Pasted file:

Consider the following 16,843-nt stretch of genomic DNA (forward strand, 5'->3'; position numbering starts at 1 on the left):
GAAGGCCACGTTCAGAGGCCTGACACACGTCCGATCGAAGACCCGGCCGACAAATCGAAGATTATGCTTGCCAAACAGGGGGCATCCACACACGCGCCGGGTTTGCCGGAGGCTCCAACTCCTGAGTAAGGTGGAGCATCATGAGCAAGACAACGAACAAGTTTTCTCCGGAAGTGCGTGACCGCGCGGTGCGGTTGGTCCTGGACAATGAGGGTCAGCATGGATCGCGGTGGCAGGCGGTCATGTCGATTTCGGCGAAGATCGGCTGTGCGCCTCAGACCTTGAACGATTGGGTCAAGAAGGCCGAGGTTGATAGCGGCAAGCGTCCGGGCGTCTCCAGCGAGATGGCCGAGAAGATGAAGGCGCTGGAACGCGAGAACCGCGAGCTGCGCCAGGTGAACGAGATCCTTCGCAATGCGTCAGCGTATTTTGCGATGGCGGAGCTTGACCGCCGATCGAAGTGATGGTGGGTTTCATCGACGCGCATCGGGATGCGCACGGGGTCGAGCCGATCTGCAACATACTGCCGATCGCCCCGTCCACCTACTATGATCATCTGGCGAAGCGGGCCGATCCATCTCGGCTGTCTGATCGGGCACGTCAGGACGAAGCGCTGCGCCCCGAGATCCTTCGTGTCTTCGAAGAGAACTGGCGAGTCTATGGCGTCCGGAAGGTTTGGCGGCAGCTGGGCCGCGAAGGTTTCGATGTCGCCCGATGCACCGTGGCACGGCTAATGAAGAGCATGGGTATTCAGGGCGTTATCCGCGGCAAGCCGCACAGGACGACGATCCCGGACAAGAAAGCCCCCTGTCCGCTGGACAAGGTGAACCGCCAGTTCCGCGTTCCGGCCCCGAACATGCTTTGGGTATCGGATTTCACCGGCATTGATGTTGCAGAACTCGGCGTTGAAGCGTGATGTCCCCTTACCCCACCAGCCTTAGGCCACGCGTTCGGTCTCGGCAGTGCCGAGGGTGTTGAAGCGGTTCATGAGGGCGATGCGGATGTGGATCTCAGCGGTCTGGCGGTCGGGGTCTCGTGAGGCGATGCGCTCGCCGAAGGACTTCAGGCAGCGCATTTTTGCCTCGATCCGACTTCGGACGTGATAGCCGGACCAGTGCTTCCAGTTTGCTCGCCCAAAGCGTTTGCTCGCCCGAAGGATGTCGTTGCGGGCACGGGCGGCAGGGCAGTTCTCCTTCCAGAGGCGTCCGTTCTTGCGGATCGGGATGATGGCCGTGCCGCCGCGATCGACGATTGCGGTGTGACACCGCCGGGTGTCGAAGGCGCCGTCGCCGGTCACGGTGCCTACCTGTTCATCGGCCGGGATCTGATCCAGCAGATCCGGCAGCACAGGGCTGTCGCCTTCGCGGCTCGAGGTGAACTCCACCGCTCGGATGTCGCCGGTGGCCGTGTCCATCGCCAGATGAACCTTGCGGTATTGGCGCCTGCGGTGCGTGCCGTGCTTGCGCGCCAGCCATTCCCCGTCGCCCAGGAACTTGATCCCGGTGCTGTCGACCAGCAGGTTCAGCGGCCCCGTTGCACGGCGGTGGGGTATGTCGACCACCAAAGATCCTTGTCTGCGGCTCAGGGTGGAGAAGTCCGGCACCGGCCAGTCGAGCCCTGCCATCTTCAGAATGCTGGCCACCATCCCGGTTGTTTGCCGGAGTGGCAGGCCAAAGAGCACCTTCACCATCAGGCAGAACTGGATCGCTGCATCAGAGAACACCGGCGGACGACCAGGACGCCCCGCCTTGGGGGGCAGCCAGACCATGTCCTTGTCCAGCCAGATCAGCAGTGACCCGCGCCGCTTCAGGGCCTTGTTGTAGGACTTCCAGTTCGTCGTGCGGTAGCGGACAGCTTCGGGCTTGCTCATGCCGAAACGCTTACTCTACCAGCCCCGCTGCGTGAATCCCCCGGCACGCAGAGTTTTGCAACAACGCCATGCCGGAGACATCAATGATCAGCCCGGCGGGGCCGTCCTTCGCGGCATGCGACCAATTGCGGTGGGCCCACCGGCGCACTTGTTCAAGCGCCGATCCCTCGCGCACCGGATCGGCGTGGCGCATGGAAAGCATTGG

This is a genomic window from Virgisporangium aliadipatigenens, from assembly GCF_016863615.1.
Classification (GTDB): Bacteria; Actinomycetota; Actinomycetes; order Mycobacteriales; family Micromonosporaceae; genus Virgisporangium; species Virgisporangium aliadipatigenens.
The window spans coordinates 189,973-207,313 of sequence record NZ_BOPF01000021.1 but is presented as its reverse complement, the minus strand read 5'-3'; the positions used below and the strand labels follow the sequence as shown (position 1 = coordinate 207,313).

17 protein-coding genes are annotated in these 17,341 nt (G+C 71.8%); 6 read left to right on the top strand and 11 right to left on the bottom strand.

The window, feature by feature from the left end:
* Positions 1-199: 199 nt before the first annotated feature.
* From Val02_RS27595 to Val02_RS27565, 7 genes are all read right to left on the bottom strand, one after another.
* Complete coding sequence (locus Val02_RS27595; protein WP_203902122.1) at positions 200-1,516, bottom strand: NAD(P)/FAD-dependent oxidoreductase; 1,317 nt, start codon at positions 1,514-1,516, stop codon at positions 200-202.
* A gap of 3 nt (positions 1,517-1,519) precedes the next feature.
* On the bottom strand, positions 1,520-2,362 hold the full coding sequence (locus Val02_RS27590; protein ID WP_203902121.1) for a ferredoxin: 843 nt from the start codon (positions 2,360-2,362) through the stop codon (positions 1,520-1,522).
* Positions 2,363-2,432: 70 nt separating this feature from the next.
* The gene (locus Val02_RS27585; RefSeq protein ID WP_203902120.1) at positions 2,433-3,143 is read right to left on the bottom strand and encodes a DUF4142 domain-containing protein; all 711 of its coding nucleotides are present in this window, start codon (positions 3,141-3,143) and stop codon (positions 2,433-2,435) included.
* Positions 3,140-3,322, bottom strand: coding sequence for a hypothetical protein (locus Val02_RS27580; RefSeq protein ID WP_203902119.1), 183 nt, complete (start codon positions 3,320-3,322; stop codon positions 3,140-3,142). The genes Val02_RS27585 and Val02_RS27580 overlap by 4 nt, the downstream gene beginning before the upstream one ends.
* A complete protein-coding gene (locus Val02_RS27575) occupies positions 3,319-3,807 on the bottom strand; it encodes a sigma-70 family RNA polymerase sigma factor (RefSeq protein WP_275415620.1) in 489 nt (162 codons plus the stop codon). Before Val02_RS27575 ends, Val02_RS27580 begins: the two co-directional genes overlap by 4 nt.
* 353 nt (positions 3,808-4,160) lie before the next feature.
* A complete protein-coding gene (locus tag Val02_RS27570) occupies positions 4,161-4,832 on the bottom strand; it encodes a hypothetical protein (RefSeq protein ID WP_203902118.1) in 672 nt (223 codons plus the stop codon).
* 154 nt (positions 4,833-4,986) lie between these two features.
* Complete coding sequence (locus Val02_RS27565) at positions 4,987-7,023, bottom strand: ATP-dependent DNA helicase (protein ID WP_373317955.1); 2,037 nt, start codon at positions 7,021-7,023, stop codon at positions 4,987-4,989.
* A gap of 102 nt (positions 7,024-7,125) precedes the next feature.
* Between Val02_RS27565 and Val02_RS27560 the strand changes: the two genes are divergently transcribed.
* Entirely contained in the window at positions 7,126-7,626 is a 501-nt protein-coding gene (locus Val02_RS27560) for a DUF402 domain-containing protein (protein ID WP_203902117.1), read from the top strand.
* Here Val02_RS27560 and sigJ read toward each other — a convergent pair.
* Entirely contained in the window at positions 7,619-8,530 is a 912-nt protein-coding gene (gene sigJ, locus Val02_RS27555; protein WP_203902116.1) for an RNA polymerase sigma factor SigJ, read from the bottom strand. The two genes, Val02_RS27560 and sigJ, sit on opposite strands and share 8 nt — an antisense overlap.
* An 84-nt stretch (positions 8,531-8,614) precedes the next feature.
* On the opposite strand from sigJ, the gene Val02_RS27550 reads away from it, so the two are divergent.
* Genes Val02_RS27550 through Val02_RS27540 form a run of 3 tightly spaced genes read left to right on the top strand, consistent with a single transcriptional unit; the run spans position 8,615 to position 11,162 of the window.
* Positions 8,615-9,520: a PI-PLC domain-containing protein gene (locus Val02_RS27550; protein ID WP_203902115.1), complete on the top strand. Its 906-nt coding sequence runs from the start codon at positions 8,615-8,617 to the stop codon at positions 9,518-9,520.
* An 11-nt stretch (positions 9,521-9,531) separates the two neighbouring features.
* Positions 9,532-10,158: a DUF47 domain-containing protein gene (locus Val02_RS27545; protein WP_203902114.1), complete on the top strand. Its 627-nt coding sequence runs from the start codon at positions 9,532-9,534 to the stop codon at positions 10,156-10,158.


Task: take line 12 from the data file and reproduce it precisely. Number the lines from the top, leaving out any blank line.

* On the bottom strand, positions 1,520-2,362 hold the full coding sequence (locus Val02_RS27590; protein ID WP_203902121.1) for a ferredoxin: 843 nt from the start codon (positions 2,360-2,362) through the stop codon (positions 1,520-1,522).